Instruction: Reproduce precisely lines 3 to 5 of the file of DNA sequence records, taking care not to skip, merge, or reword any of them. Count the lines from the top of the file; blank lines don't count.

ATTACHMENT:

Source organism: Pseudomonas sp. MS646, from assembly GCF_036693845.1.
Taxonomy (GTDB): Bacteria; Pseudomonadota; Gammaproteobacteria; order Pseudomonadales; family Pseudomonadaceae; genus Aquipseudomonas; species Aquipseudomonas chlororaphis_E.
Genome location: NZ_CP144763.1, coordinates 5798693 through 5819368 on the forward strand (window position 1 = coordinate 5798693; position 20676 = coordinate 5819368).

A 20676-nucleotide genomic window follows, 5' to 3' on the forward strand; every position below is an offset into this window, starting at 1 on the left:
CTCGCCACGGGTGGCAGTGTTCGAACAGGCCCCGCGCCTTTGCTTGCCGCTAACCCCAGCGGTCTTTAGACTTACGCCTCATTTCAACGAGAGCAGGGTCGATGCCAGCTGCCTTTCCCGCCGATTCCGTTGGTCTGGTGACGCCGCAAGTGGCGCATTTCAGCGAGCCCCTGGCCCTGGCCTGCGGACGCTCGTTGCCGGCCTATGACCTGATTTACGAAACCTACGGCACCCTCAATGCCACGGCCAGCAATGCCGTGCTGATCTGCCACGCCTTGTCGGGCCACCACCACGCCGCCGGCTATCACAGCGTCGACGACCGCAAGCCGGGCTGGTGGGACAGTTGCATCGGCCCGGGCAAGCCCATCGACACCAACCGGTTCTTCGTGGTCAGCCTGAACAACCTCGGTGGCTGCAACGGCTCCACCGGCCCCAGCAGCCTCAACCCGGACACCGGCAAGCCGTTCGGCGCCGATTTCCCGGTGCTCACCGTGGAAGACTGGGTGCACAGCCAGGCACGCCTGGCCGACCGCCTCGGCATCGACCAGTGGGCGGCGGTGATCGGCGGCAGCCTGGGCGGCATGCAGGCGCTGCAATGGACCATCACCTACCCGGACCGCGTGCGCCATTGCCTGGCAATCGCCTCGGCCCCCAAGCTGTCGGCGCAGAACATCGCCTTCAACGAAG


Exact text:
Genome location: NZ_CP144763.1, coordinates 5798693 through 5819368 on the forward strand (window position 1 = coordinate 5798693; position 20676 = coordinate 5819368).

A 20676-nucleotide genomic window follows, 5' to 3' on the forward strand; every position below is an offset into this window, starting at 1 on the left:
CTCGCCACGGGTGGCAGTGTTCGAACAGGCCCCGCGCCTTTGCTTGCCGCTAACCCCAGCGGTCTTTAGACTTACGCCTCATTTCAACGAGAGCAGGGTCGATGCCAGCTGCCTTTCCCGCCGATTCCGTTGGTCTGGTGACGCCGCAAGTGGCGCATTTCAGCGAGCCCCTGGCCCTGGCCTGCGGACGCTCGTTGCCGGCCTATGACCTGATTTACGAAACCTACGGCACCCTCAATGCCACGGCCAGCAATGCCGTGCTGATCTGCCACGCCTTGTCGGGCCACCACCACGCCGCCGGCTATCACAGCGTCGACGACCGCAAGCCGGGCTGGTGGGACAGTTGCATCGGCCCGGGCAAGCCCATCGACACCAACCGGTTCTTCGTGGTCAGCCTGAACAACCTCGGTGGCTGCAACGGCTCCACCGGCCCCAGCAGCCTCAACCCGGACACCGGCAAGCCGTTCGGCGCCGATTTCCCGGTGCTCACCGTGGAAGACTGGGTGCACAGCCAGGCACGCCTGGCCGACCGCCTCGGCATCGACCAGTGGGCGGCGGTGATCGGCGGCAGCCTGGGCGGCATGCAGGCGCTGCAATGGACCATCACCTACCCGGACCGCGTGCGCCATTGCCTGGCAATCGCCTCGGCCCCCAAGCTGTCGGCGCAGAACATCGCCTTCAACGAAG